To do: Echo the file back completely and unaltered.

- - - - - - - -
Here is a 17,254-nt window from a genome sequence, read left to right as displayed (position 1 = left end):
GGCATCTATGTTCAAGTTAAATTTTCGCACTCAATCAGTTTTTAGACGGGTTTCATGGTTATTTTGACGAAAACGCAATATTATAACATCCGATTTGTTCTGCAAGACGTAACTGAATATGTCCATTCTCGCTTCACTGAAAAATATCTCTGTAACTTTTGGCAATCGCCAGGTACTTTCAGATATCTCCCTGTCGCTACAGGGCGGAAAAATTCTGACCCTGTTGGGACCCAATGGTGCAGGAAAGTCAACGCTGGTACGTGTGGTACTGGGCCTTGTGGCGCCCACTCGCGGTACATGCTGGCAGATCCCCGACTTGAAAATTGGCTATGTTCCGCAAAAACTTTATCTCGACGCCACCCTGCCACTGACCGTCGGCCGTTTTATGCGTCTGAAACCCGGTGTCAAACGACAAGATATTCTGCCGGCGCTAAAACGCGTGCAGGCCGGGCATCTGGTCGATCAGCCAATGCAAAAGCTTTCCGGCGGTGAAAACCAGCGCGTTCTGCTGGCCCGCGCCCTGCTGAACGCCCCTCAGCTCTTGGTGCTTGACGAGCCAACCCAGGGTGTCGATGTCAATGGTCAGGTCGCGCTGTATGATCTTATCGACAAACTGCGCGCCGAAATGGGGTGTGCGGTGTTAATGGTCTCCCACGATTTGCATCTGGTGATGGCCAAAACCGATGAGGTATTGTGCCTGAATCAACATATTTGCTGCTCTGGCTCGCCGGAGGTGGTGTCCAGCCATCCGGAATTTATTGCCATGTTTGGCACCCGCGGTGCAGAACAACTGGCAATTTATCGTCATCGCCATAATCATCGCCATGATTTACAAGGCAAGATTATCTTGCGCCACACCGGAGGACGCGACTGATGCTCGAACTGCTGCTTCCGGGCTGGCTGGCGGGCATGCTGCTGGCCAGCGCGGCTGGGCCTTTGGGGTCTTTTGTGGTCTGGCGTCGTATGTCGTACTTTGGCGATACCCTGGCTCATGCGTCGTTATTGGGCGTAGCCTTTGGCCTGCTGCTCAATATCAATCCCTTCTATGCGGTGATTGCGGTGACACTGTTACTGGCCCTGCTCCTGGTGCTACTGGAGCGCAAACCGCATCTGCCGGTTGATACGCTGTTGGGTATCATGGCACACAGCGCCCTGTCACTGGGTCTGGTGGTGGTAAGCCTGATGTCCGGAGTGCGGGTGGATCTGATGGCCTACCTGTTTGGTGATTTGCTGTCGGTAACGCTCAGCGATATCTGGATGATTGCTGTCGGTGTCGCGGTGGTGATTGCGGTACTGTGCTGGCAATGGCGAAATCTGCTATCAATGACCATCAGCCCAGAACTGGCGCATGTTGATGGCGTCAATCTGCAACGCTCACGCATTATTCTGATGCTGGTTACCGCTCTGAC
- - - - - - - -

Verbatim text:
Here is a 17,254-nt window from a genome sequence, read left to right as displayed (position 1 = left end):
GGCATCTATGTTCAAGTTAAATTTTCGCACTCAATCAGTTTTTAGACGGGTTTCATGGTTATTTTGACGAAAACGCAATATTATAACATCCGATTTGTTCTGCAAGACGTAACTGAATATGTCCATTCTCGCTTCACTGAAAAATATCTCTGTAACTTTTGGCAATCGCCAGGTACTTTCAGATATCTCCCTGTCGCTACAGGGCGGAAAAATTCTGACCCTGTTGGGACCCAATGGTGCAGGAAAGTCAACGCTGGTACGTGTGGTACTGGGCCTTGTGGCGCCCACTCGCGGTACATGCTGGCAGATCCCCGACTTGAAAATTGGCTATGTTCCGCAAAAACTTTATCTCGACGCCACCCTGCCACTGACCGTCGGCCGTTTTATGCGTCTGAAACCCGGTGTCAAACGACAAGATATTCTGCCGGCGCTAAAACGCGTGCAGGCCGGGCATCTGGTCGATCAGCCAATGCAAAAGCTTTCCGGCGGTGAAAACCAGCGCGTTCTGCTGGCCCGCGCCCTGCTGAACGCCCCTCAGCTCTTGGTGCTTGACGAGCCAACCCAGGGTGTCGATGTCAATGGTCAGGTCGCGCTGTATGATCTTATCGACAAACTGCGCGCCGAAATGGGGTGTGCGGTGTTAATGGTCTCCCACGATTTGCATCTGGTGATGGCCAAAACCGATGAGGTATTGTGCCTGAATCAACATATTTGCTGCTCTGGCTCGCCGGAGGTGGTGTCCAGCCATCCGGAATTTATTGCCATGTTTGGCACCCGCGGTGCAGAACAACTGGCAATTTATCGTCATCGCCATAATCATCGCCATGATTTACAAGGCAAGATTATCTTGCGCCACACCGGAGGACGCGACTGATGCTCGAACTGCTGCTTCCGGGCTGGCTGGCGGGCATGCTGCTGGCCAGCGCGGCTGGGCCTTTGGGGTCTTTTGTGGTCTGGCGTCGTATGTCGTACTTTGGCGATACCCTGGCTCATGCGTCGTTATTGGGCGTAGCCTTTGGCCTGCTGCTCAATATCAATCCCTTCTATGCGGTGATTGCGGTGACACTGTTACTGGCCCTGCTCCTGGTGCTACTGGAGCGCAAACCGCATCTGCCGGTTGATACGCTGTTGGGTATCATGGCACACAGCGCCCTGTCACTGGGTCTGGTGGTGGTAAGCCTGATGTCCGGAGTGCGGGTGGATCTGATGGCCTACCTGTTTGGTGATTTGCTGTCGGTAACGCTCAGCGATATCTGGATGATTGCTGTCGGTGTCGCGGTGGTGATTGCGGTACTGTGCTGGCAATGGCGAAATCTGCTATCAATGACCATCAGCCCAGAACTGGCGCATGTTGATGGCGTCAATCTGCAACGCTCACGCATTATTCTGATGCTGGTTACCGCTCTGAC